The city may hire someone in the Planning Department to handle additional work now that the city is an entitlement community for the Community Development Block Grant program.
As an entitlement community, the city will automatically receive federal funding through the CDBG program, which is used mainly to help low- and moderate-income residents and eliminate blight and problem properties.
Under the change, the city will not have to compete with other municipalities for CDBG funding. This year, Watertown will receive $769,785 through the Department of Housing and Urban Development program. The funding can be used for such things as housing rehabilitation, job creation and providing job training, childcare and health services.
In previous years, the city typically received $400,000 when its CDBG application was successful, said Kenneth A. Mix, the citys planning and community development coordinator.
The city became an entitlement community after Watertown received an urbanized area designation from the U.S. Census Bureau, he said.
As a result, the city will now be responsible for completing more reporting, administrative and other planning duties attached to becoming an entitlement community, said Mr. Mix, who made a presentation about the change during Monday nights Watertown City Council work session.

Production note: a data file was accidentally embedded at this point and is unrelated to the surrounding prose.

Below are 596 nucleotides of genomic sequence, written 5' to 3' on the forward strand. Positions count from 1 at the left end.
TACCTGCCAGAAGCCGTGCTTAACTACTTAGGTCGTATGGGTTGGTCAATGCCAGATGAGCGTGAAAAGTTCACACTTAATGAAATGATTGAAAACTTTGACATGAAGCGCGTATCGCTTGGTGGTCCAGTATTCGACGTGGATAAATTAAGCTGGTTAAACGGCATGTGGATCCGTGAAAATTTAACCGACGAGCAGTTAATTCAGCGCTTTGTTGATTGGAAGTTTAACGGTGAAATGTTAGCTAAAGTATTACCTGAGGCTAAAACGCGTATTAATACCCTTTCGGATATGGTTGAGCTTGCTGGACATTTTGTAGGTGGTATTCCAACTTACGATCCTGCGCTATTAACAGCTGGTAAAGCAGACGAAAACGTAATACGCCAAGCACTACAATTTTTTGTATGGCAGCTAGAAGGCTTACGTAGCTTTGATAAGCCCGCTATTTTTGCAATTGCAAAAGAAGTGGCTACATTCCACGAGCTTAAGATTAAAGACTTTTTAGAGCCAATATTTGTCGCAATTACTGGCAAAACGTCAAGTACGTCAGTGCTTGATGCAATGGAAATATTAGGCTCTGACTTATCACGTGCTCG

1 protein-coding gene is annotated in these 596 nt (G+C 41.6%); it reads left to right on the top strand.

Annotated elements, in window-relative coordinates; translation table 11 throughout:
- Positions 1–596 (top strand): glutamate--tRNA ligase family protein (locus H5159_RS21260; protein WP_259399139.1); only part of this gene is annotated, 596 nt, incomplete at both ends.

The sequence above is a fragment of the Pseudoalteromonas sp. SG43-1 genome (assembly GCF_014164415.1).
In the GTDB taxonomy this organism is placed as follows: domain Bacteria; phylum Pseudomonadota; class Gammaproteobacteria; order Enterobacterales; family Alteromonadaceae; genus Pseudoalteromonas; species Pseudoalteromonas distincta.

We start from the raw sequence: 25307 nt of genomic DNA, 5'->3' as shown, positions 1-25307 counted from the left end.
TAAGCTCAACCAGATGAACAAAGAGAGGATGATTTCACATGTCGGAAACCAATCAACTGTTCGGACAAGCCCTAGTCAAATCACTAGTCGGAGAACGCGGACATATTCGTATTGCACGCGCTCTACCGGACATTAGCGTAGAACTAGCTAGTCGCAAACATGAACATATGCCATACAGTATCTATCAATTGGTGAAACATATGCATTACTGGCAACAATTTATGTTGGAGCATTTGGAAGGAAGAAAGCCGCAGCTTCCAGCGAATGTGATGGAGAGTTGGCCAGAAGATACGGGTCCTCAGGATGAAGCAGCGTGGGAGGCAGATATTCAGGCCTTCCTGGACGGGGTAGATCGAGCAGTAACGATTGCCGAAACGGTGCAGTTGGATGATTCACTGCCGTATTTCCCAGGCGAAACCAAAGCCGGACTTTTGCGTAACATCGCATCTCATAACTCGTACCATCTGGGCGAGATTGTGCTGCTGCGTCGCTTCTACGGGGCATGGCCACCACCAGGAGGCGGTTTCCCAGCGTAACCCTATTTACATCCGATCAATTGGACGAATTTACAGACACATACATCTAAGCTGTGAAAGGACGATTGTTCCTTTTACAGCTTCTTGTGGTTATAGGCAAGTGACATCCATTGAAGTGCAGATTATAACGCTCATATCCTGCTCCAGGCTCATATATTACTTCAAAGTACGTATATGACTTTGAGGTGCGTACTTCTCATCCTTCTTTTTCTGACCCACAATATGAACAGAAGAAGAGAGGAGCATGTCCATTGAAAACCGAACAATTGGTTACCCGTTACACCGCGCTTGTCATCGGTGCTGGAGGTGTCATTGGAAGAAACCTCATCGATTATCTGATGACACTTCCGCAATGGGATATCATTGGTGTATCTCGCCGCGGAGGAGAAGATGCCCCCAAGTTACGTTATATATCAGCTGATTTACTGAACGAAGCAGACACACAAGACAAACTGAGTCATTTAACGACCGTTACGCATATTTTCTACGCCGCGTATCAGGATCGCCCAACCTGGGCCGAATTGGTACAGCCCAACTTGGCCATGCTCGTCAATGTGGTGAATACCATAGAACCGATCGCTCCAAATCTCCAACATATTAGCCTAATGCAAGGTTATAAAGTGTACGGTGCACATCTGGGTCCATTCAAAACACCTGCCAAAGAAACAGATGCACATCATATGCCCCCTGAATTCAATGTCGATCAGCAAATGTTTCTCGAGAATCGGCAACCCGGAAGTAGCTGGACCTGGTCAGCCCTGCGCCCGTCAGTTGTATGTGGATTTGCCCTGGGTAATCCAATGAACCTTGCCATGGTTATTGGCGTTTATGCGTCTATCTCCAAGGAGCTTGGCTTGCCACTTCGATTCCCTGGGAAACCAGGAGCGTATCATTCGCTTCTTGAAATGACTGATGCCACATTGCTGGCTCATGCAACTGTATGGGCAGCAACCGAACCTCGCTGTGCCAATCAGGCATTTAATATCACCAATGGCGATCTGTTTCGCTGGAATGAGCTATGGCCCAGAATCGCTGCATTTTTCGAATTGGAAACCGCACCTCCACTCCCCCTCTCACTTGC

During Mondays discussion, Mr. Mix said another position in his department might be needed. The federal Department of Housing and Urban Development, which runs the CDBG program, would pay for the new employees salary.
But Councilman Joseph M. Butler Jr. wondered whether it would be a better idea to hire a consultant instead to handle those duties. In the past, the city has worked with Neighbors of Watertown on housing rehabilitation and creating upper-floor rental housing along Public Square.
Councilwoman Teresa R. Macaluso disagreed, saying that hiring a consultant might end up costing more than adding a Planning Department employee.
Council members do not need to make a decision until they start looking at the 2014-15 budget this spring, Mr. Mix said.
He also told council members that municipalities generally do not lose the entitlement community designation but funding could decrease in future years.
During the discussion, Mr. Butler mentioned how the program could eliminate a pair of longtime vacant brick structures on Waltham Street.